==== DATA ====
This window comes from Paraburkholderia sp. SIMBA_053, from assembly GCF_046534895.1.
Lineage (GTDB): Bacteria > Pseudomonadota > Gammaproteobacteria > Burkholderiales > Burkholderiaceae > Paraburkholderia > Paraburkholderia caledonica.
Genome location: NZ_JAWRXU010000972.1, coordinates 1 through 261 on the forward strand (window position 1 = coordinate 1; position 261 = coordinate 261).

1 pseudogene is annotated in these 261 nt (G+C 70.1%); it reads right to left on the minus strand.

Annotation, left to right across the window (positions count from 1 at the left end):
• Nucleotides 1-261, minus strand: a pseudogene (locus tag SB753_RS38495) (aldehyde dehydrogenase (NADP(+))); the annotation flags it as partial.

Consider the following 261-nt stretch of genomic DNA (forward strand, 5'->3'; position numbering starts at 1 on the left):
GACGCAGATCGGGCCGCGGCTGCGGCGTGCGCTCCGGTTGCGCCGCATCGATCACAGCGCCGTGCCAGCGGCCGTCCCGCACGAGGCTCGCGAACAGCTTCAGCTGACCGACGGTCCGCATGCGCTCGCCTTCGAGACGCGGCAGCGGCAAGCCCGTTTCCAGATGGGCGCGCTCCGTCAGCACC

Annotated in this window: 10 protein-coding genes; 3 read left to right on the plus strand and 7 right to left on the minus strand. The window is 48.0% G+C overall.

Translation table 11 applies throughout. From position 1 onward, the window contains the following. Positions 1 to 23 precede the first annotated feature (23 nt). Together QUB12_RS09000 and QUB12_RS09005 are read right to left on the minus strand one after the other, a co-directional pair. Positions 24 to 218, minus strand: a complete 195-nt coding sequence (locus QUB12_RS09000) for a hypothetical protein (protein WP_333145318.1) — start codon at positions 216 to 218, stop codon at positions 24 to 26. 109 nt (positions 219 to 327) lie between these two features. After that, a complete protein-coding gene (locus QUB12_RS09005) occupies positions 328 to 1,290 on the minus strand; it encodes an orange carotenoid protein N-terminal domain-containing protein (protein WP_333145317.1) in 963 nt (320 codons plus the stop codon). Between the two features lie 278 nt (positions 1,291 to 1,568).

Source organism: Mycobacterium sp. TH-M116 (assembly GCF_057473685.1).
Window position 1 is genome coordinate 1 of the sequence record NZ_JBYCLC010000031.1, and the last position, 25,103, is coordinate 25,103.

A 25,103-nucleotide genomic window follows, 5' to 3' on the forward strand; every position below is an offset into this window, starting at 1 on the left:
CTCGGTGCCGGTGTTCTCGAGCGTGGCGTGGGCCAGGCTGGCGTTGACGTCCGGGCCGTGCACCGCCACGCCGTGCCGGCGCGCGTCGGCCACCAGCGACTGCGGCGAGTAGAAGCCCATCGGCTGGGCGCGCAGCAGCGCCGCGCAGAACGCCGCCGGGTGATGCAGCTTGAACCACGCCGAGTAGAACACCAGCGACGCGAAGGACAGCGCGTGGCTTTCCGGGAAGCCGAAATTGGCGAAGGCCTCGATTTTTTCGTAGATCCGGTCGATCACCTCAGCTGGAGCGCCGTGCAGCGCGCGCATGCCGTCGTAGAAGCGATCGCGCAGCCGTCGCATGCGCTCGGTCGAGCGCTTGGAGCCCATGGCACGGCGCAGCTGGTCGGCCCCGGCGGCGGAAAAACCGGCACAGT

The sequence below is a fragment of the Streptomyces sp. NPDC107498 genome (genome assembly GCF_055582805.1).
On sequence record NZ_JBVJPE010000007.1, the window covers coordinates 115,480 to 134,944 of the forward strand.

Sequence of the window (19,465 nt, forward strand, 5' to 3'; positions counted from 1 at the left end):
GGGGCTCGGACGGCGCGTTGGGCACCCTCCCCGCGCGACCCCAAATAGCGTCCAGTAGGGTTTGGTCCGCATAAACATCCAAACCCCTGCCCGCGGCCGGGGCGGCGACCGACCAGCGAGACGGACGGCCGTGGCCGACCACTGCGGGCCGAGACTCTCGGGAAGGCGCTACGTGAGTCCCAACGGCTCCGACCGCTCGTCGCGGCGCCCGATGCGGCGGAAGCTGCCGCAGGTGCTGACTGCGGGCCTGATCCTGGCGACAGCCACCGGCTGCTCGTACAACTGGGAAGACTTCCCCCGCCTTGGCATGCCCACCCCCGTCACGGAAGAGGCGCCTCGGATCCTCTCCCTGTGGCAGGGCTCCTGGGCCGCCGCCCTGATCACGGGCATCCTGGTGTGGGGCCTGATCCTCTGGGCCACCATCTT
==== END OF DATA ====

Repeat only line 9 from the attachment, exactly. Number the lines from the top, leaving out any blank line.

Annotated in this window: 10 protein-coding genes; 3 read left to right on the plus strand and 7 right to left on the minus strand. The window is 48.0% G+C overall.